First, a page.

Owner of Mississippi pizza restaurant uses pen and ink to create informal registry of state architecture
Published 6:14 am Saturday, March 26, 2022
Michel Thakur is the owner of the Pizza Inn, but when he isn’t overseeing operations at the restaurant, he’s engaged in his latest artistic pursuit: architectural drawings of historic homes and buildings in Vicksburg.
Thakur sat at a table in the Pizza Inn dining room. In front of him was an array of rendered pen and ink drawings. The subjects are historic buildings and homes of Vicksburg. They include the old courthouse, the bridges spanning the Mississippi River, and an historic old home on Drummond Street.
“(These drawings) are technically called ‘perspectives,'” Thakur said. “That is the technical term for the type of drawing you learn (to make) as an architect.”
Thakur was trained in architecture in India, where he was born and raised. He worked professionally as an architect in Orlando, Florida, before he and his wife moved to Vicksburg.
Rendering, Thakur said, is an art. When he was studying architecture, he devoted hours to honing his skills.
“We had art classes. In India, where I’m from, for my particular course we had to do 500 sketches a year, just to make you good at converting your ideas to (a representation) on paper,” he said. “Whatever you think, you need to be able to precisely present (it) on paper — especially the rendering part that you see here.”
In terms of technique, Thakur said he generally works from photographs he takes of buildings and then uses the photos to draw perspectives at home. The work is all done with felt-tipped Micron pens on white paper. He said he prefers not to use color in his drawings.
“You can probably enhance the beauty of the picture by putting in colors, too, (but) there’s something you know, very historic about it being monochrome,” he said. “Having one color, it brings out the nuances of the building.”
Thakur said this is an art form that has been largely replaced by computer renderings.
However, back when he was learning and working in the 80s and 90s, Thakur explained, everything was done by hand.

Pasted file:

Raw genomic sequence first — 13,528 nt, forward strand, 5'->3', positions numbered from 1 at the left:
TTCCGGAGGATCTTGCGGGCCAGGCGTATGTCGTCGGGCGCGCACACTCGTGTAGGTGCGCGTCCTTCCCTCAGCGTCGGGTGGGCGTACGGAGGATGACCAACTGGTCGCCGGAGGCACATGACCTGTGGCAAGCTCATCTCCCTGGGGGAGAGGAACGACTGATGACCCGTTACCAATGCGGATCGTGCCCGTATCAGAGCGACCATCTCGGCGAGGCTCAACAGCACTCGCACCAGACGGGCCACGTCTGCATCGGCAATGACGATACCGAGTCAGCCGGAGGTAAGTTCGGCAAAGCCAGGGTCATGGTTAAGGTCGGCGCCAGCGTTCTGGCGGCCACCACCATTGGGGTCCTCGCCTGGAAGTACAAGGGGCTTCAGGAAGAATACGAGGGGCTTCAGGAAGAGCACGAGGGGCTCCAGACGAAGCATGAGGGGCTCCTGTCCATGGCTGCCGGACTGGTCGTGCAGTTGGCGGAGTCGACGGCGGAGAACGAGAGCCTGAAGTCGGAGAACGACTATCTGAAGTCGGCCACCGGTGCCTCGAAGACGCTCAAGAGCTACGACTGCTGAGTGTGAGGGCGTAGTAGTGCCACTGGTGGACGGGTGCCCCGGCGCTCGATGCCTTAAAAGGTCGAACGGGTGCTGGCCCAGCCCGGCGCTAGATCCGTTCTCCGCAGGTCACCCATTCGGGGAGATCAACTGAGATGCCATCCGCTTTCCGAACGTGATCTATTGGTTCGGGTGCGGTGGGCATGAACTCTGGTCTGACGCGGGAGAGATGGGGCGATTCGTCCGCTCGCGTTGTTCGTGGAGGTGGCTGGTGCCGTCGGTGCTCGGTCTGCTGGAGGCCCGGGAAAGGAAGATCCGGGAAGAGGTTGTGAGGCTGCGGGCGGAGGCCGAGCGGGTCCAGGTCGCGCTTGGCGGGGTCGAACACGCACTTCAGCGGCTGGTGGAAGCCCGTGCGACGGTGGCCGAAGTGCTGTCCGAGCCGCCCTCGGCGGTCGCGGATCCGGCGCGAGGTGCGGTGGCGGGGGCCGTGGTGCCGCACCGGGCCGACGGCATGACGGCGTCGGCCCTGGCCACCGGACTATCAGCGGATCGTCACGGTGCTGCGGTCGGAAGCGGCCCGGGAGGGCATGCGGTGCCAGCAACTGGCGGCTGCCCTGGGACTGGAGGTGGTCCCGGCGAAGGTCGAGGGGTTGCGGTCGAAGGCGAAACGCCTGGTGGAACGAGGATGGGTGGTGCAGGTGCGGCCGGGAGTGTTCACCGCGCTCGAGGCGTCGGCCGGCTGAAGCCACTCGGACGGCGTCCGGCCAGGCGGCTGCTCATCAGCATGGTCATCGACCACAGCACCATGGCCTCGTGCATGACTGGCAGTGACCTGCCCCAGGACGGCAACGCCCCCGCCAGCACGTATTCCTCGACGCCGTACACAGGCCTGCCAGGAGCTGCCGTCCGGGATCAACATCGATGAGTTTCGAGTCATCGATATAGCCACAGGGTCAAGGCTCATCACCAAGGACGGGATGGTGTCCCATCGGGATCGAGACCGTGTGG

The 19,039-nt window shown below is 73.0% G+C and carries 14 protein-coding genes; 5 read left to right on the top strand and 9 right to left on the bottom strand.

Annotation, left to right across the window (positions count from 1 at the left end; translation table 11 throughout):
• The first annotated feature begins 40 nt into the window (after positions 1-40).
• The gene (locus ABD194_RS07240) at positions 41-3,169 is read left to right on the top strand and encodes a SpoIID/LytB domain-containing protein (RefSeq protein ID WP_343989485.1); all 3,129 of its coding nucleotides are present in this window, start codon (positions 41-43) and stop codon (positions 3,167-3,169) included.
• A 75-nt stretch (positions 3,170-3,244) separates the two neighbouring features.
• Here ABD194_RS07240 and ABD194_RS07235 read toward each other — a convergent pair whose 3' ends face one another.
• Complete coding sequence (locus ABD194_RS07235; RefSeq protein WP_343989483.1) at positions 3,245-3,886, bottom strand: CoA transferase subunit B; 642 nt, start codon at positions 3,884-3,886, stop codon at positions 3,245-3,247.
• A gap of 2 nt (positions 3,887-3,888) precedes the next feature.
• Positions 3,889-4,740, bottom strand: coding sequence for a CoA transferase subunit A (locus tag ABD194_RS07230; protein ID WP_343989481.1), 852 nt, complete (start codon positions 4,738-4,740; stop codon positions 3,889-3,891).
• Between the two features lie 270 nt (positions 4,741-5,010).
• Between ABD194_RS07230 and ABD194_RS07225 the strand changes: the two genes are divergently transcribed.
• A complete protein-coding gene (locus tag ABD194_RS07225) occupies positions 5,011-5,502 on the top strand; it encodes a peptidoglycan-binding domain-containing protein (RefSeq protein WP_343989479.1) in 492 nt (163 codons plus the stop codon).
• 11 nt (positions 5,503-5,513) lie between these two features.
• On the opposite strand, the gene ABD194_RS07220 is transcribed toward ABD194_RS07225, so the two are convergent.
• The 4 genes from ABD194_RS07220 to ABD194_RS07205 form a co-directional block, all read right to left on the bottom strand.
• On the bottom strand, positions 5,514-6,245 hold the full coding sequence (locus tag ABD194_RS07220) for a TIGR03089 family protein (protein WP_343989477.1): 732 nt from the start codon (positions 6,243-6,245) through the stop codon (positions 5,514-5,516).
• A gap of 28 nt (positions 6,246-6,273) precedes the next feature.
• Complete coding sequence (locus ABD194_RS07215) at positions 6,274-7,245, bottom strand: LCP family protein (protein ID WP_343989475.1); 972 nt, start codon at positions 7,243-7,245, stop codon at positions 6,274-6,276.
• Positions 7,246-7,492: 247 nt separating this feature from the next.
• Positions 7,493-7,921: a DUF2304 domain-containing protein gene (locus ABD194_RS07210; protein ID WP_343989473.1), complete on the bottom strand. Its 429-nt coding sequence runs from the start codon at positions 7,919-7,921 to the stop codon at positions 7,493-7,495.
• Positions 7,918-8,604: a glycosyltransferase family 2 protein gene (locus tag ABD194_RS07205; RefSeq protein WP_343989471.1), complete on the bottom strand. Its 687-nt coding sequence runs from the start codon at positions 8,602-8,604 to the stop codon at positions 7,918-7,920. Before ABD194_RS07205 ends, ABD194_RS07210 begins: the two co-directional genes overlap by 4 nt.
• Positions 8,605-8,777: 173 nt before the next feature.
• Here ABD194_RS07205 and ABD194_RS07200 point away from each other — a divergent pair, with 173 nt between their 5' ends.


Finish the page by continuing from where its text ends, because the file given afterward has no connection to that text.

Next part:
He described the high level of precision required to make the kind of drawing required for his architectural career. To make a single ink-and-paper perspective of professional quality for a client could take 12 to 15 hours.
“(That work) is very painstaking. Maybe that’s why people are more attracted by those sketches, because nobody uses them nowadays,” Thakur said.
This current series of drawings is the result of what he described as “just a hobby.” On average, he said he spends a less-demanding four to five hours each, “depending on the detail.”
Thakur said he started doing the drawings when the COVID-19 pandemic began. The Pizza Inn was closed for a week or so, giving him some more free time.
When choosing his subjects, Thakur said he doesn’t have hard and fast rules.
“I don’t have a system,” he said. “It’s random, whatever attracts me or looks nice.”
He described the series as a sort of “informal registry” of Mississippi architecture.
Thakur also has a master’s degree in city planning, and spoke about the potential Vicksburg has given the historic importance of the town and its architecture.
“There are a lot of old houses in this town, and somebody needs to take care of them. I don’t know where the money’s gonna come from, but there’s a lot of history,” Thakur said.
“Because that’s the most profitable thing (about) Vicksburg being a tourist town — that you need to preserve this. Otherwise, people are going to move out.”
When Thakur started posting his work on social media, he said he received enthusiastic responses, and even had individuals asking if they could pay to have their house drawn.
When asked if he was interested in doing commissions, he said not really, because it’s just a hobby. Instead, Thakur said he plans to continue his art in Vicksburg, and perhaps draw historical buildings in other parts of the state, such as Natchez.